writings blog

The Last Order

In 2002 when the Scranton Lace Company permanently dismissed operations with the company’s vice president telling its employees during mid-shift that the next day they will not be having their lunch in the factory, I was four years into my new personal and professional endeavor in the United States and specifically in the Scranton area. As things change and as they remain, the fascination of the visual and factual histories which exist behind closed doors and the barriers of remarkable structures is still keen to me. Their elegance, design and unapologetic demeanor that gracefully exists,  perhaps looks down with anger onto the cacophony of their architectural successors. They stoically stand there, awaiting for their certain demise, to be evolved into a metaphor, a reference or a possible prophecy for decisions that were made without any reckoning. Some view the laid structures as a nuance needing to be demolished for the greater good of the community, whatever that means. Others view them as an honorable wage not far away from home.


What a better time to continue recording these contemporary ruins and although I am not into this kind of photographing business, per se, I have great respect for colleagues who arduously do, but in a way which brings knowledge to all. One being Yoav Friedlander, whom I share many similar thoughts on the subject of visual history and community, but his photographic approach differs from mine, as it should.. As it should be that one shall not enter this land, or any land, with an agenda and preconceived ideas about the people, their values and ideologies; Values that for better or worse, are deeply ingrained within the walls of these industrial phantasms and in the nearby living rooms, lingering in limbo, wanting to be represented, to be heard or possibly to simply exist.

Scranton Lace Company, Scranton, Penn., March 30th, 2019. ©Niko J. Kallianiotis

Scranton Lace Company, Scranton, Penn., March 30th, 2019. ©Niko J. Kallianiotis

But what is the purpose of the representational motif of the passerby photographer, who as some assert comes on the fly, records and leaves? In its entirety what purpose does it serve, and does anyone really care anymore? For this reason, I have passed the profusion of this visually riveting subject matter a plentitude of times, and I have seldom photographed because I am constantly  asking what is the purpose, and often I have thought of laying down the camera, permanently. What do I contribute to the conversation other than adding another brick, that sooner or later will collapse just like the Dickover bricks which were locally manufactured. I am particularly interested in the past and future, the historical trajectory, of these structures and therefore I rummage to decipher clues that point to a tunnel of hope. There is definitely a nihilistic and pessimistic-thinking process consuming my mode of operation and I am an ardent supporter of metaphors, so hopefully you will not take things literally, as you shouldn’t.. It is almost like looking yourself in the mirror, static, impotent. I am hopeful the answer to all this must exist within the confined spaces of the photograph. In the relationship between photographer and subject and hopefully between the alchemy and chemical connection, which moves beyond the surface, breaks the veil and transpierces the veins of the viewfinder becoming a pulse, a vibration that sends signals.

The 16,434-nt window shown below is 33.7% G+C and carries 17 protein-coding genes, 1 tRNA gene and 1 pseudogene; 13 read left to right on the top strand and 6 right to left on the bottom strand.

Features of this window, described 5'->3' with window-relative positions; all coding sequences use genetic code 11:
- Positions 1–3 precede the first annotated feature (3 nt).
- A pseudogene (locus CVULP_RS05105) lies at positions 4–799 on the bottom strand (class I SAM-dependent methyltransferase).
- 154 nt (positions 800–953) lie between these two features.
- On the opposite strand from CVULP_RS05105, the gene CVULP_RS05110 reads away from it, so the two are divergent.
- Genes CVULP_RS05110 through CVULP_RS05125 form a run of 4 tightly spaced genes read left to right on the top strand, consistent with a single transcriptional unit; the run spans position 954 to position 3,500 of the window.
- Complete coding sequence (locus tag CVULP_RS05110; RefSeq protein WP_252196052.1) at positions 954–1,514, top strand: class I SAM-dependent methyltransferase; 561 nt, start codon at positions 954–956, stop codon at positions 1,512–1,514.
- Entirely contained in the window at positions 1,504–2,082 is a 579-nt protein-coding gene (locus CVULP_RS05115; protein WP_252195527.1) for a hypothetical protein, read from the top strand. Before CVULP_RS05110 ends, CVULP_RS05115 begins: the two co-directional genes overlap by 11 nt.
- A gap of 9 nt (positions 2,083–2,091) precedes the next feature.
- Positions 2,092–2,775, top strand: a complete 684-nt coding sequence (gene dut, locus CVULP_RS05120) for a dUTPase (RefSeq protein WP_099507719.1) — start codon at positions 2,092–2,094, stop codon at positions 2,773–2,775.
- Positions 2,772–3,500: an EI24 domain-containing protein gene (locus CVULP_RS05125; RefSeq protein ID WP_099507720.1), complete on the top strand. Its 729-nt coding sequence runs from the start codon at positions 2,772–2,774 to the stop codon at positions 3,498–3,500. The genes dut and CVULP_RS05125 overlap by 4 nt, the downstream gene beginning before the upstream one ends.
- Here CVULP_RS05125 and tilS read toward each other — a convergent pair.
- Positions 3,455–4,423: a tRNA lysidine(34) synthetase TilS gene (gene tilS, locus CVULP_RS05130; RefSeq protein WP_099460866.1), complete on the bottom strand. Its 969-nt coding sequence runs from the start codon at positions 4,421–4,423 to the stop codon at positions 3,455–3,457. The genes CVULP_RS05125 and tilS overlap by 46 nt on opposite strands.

Scranton Lace Company, Scranton, Penn., March 30th, 2019. ©Niko J. Kallianiotis

Scranton Lace Company, Scranton, Penn., March 30th, 2019. ©Niko J. Kallianiotis

The same can be said and realized about the state of structures similar to the Scranton Lace Company throughout the region, but also the world. In reality, I am using this solemn giant of a structure as a reference that is both literal and a metaphor because if you deconstruct the fundamental schemes, whether those are pillars, notes, memories  or digital pixels, you do have a product, a result that speaks to who you are and what you value, or don’t.

I have always wondered about life in those days, to have hope in both joyful and angst moments that if something goes professionally astray, I would be able to make a descent living with a high school diploma while staying close to home with my friends, my family and my land. Now I wander by these contemporary ruins that eloquently will be transformed into a new entity but luckily some of their skin will be salvaged and will serve as a memory. Because a theater, a bowling alley, gymnasium, infirmary are indeed a memory that will become a fantasy for the new employees who will spend their time in front of a computer screen with a digital window glued to Facebook, waiting for their end-shift to be over as if there is time to visit the bowling alley. But through the walls of these same structures where small cosmos once existed, those who once bowled feet away from the new modern reality sarcastically laugh like immortals and gaze towards the clock tower counting the minutes to their end-shift, a shit that never came because some capitalist villain did not let them complete one last order.  

Scranton Lace Company, Scranton, Penn., March 30th, 2019. ©Niko J. Kallianiotis

Scranton Lace Company, Scranton, Penn., March 30th, 2019. ©Niko J. Kallianiotis







by Niko J Kallianiotis